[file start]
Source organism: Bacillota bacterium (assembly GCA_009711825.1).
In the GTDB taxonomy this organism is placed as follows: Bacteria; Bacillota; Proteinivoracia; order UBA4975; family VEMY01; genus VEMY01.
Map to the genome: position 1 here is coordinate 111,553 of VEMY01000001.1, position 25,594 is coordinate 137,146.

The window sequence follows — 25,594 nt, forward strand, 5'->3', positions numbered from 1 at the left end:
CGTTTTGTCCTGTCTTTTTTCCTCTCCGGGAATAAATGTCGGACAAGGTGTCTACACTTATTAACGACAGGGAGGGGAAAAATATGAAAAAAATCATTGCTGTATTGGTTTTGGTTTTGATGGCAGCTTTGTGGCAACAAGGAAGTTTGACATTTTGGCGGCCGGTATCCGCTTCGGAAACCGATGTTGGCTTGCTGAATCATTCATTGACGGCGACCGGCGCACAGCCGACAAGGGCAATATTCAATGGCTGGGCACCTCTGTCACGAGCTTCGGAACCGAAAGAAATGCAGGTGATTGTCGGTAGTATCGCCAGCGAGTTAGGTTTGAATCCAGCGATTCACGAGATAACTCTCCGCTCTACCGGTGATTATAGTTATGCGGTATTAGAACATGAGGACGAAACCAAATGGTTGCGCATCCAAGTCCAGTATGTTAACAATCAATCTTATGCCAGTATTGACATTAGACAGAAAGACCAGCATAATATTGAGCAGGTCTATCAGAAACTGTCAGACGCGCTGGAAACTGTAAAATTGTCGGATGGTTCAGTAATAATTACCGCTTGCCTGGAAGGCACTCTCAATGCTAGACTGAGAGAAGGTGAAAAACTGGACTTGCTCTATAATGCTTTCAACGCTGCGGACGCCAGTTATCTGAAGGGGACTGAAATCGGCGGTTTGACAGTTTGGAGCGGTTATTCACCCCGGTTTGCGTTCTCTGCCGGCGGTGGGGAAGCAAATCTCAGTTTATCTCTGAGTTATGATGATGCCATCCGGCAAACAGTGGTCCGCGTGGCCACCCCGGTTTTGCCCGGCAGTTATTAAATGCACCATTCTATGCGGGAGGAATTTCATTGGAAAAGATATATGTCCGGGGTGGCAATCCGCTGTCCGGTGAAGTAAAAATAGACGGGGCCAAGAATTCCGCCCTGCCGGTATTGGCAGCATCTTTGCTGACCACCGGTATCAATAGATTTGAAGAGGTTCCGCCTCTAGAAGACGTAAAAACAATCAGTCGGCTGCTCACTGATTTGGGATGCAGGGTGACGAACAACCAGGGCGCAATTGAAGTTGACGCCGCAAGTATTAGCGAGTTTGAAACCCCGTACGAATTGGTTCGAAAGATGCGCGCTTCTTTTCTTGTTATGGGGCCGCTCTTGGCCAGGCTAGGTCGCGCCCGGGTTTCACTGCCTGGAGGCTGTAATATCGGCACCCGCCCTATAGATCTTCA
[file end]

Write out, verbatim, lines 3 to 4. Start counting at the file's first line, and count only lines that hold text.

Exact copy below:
Map to the genome: position 1 here is coordinate 111,553 of VEMY01000001.1, position 25,594 is coordinate 137,146.

The window sequence follows — 25,594 nt, forward strand, 5'->3', positions numbered from 1 at the left end: